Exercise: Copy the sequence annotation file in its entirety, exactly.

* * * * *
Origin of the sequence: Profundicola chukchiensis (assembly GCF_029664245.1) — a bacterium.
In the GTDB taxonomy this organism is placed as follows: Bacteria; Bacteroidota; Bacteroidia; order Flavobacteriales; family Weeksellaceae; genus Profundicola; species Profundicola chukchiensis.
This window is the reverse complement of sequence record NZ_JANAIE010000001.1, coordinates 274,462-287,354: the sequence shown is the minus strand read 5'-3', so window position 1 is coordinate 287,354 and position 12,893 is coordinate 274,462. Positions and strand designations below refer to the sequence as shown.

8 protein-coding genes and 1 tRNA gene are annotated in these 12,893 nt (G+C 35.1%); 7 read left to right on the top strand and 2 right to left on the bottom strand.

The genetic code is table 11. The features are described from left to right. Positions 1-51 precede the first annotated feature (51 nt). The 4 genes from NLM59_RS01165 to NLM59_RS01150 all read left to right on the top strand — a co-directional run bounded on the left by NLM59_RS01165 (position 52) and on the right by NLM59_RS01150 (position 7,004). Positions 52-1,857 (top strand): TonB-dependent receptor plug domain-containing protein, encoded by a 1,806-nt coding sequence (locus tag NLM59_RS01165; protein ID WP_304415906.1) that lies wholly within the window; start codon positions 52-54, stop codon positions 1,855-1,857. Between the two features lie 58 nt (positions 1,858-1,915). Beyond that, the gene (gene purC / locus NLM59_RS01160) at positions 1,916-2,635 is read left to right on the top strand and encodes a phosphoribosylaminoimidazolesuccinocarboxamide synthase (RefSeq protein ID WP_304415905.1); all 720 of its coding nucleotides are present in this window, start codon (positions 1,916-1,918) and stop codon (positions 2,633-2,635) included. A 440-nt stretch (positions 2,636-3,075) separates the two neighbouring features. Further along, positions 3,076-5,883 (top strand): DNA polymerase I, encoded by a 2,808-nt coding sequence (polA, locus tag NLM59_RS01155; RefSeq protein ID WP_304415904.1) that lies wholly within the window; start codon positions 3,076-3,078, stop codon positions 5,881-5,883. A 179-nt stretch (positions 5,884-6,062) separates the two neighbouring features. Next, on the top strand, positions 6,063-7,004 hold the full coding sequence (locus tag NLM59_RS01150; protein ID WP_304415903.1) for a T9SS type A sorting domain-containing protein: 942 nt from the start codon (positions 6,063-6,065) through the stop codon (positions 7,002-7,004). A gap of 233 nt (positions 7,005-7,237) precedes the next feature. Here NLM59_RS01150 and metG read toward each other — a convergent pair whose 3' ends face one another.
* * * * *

Origin of the sequence: Profundicola chukchiensis (assembly GCF_029664245.1) — a bacterium.
In the GTDB taxonomy this organism is placed as follows: Bacteria; Bacteroidota; Bacteroidia; order Flavobacteriales; family Weeksellaceae; genus Profundicola; species Profundicola chukchiensis.
This window is the reverse complement of sequence record NZ_JANAIE010000001.1, coordinates 274,462-287,354: the sequence shown is the minus strand read 5'-3', so window position 1 is coordinate 287,354 and position 12,893 is coordinate 274,462. Positions and strand designations below refer to the sequence as shown.

8 protein-coding genes and 1 tRNA gene are annotated in these 12,893 nt (G+C 35.1%); 7 read left to right on the top strand and 2 right to left on the bottom strand.

The genetic code is table 11. The features are described from left to right. Positions 1-51 precede the first annotated feature (51 nt). The 4 genes from NLM59_RS01165 to NLM59_RS01150 all read left to right on the top strand — a co-directional run bounded on the left by NLM59_RS01165 (position 52) and on the right by NLM59_RS01150 (position 7,004). Positions 52-1,857 (top strand): TonB-dependent receptor plug domain-containing protein, encoded by a 1,806-nt coding sequence (locus tag NLM59_RS01165; protein ID WP_304415906.1) that lies wholly within the window; start codon positions 52-54, stop codon positions 1,855-1,857. Between the two features lie 58 nt (positions 1,858-1,915). Beyond that, the gene (gene purC / locus NLM59_RS01160) at positions 1,916-2,635 is read left to right on the top strand and encodes a phosphoribosylaminoimidazolesuccinocarboxamide synthase (RefSeq protein ID WP_304415905.1); all 720 of its coding nucleotides are present in this window, start codon (positions 1,916-1,918) and stop codon (positions 2,633-2,635) included. A 440-nt stretch (positions 2,636-3,075) separates the two neighbouring features. Further along, positions 3,076-5,883 (top strand): DNA polymerase I, encoded by a 2,808-nt coding sequence (polA, locus tag NLM59_RS01155; RefSeq protein ID WP_304415904.1) that lies wholly within the window; start codon positions 3,076-3,078, stop codon positions 5,881-5,883. A 179-nt stretch (positions 5,884-6,062) separates the two neighbouring features. Next, on the top strand, positions 6,063-7,004 hold the full coding sequence (locus tag NLM59_RS01150; protein ID WP_304415903.1) for a T9SS type A sorting domain-containing protein: 942 nt from the start codon (positions 6,063-6,065) through the stop codon (positions 7,002-7,004). A gap of 233 nt (positions 7,005-7,237) precedes the next feature. Here NLM59_RS01150 and metG read toward each other — a convergent pair whose 3' ends face one another.